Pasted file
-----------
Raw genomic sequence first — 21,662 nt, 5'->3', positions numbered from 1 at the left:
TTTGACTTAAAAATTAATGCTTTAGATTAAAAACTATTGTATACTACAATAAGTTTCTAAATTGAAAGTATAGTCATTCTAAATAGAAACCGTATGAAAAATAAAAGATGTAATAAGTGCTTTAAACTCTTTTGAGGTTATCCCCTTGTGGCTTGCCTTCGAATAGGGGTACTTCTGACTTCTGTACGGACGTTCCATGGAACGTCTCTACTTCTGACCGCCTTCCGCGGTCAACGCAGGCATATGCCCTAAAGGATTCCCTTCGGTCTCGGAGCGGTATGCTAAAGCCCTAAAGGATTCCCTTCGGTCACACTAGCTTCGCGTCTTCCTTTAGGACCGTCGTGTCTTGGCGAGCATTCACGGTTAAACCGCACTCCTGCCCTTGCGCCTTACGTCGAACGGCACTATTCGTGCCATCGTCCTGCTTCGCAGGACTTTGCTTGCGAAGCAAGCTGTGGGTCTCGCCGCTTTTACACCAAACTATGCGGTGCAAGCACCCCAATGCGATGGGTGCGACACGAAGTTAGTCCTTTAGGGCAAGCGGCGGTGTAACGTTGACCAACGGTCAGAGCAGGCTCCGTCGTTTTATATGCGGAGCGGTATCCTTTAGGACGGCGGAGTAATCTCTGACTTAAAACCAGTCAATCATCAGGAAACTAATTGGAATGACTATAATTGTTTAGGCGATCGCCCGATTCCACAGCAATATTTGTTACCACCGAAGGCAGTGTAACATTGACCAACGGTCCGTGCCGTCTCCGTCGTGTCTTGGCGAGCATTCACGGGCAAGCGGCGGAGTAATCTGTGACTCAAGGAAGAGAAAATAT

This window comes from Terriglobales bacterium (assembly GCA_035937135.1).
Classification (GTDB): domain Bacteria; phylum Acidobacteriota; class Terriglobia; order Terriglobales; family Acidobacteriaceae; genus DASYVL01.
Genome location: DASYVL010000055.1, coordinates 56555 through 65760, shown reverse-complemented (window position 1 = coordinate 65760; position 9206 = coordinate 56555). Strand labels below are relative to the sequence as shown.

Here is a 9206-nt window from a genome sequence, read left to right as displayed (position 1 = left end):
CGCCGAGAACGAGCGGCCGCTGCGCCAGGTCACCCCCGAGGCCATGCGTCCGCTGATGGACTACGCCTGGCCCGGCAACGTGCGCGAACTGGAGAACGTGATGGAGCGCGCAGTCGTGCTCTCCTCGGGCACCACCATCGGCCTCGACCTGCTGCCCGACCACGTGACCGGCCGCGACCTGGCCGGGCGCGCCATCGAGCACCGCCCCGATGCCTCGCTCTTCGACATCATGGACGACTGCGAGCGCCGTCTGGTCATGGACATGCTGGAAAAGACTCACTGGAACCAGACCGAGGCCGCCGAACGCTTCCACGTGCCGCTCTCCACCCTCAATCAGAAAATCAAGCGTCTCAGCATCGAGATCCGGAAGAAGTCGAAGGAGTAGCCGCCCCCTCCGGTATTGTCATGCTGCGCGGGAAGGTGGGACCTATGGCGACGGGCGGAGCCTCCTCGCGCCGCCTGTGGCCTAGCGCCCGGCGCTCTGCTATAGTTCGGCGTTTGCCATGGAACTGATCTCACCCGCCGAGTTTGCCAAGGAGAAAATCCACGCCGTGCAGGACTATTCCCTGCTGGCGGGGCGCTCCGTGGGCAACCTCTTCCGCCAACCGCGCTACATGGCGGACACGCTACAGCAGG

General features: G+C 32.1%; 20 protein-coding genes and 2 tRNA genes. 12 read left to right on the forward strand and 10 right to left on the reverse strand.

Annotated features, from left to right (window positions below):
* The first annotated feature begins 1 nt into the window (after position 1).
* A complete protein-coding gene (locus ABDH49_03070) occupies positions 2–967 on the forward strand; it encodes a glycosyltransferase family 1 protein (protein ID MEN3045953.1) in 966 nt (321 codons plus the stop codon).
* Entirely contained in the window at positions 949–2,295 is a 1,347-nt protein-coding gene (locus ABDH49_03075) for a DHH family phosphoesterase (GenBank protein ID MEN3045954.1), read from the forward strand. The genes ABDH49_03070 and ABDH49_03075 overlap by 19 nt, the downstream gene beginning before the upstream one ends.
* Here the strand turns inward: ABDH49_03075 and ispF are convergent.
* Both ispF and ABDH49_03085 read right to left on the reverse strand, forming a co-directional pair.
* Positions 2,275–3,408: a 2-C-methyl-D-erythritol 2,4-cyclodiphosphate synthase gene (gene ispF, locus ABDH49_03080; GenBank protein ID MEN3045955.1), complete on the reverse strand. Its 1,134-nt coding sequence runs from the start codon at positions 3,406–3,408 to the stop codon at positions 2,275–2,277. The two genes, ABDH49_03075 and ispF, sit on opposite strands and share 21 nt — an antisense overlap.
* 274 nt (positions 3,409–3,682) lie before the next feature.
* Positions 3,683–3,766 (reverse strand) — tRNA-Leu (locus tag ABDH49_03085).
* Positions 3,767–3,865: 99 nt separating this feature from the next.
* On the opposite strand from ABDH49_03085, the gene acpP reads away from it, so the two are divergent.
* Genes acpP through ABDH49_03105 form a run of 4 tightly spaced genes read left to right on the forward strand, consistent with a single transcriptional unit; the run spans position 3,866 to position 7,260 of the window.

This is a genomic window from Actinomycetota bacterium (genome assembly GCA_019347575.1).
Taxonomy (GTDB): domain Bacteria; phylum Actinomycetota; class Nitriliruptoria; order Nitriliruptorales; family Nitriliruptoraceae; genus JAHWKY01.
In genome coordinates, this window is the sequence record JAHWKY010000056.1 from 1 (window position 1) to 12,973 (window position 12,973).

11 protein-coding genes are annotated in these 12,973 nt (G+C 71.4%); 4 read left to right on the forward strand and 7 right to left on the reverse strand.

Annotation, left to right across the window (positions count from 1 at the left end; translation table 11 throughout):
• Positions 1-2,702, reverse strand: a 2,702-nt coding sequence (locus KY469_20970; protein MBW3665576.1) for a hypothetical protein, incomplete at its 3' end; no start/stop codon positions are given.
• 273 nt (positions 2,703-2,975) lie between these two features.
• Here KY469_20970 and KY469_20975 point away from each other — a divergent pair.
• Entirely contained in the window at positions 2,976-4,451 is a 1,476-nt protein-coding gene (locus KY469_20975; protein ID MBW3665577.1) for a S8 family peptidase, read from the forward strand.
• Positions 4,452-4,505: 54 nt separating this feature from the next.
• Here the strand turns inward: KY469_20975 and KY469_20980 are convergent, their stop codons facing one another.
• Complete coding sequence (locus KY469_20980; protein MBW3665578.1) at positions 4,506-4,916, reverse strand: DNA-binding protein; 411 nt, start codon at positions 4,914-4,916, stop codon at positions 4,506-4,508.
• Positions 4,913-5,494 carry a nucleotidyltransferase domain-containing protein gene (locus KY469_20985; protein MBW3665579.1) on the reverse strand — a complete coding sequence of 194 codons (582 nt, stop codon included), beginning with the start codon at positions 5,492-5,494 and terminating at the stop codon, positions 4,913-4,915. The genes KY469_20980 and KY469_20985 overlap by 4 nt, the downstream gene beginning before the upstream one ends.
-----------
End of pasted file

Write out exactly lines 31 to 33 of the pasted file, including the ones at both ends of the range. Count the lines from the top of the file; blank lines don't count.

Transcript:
• Here the strand turns inward: KY469_20975 and KY469_20980 are convergent, their stop codons facing one another.
• Complete coding sequence (locus KY469_20980; protein MBW3665578.1) at positions 4,506-4,916, reverse strand: DNA-binding protein; 411 nt, start codon at positions 4,914-4,916, stop codon at positions 4,506-4,508.
• Positions 4,913-5,494 carry a nucleotidyltransferase domain-containing protein gene (locus KY469_20985; protein MBW3665579.1) on the reverse strand — a complete coding sequence of 194 codons (582 nt, stop codon included), beginning with the start codon at positions 5,492-5,494 and terminating at the stop codon, positions 4,913-4,915. The genes KY469_20980 and KY469_20985 overlap by 4 nt, the downstream gene beginning before the upstream one ends.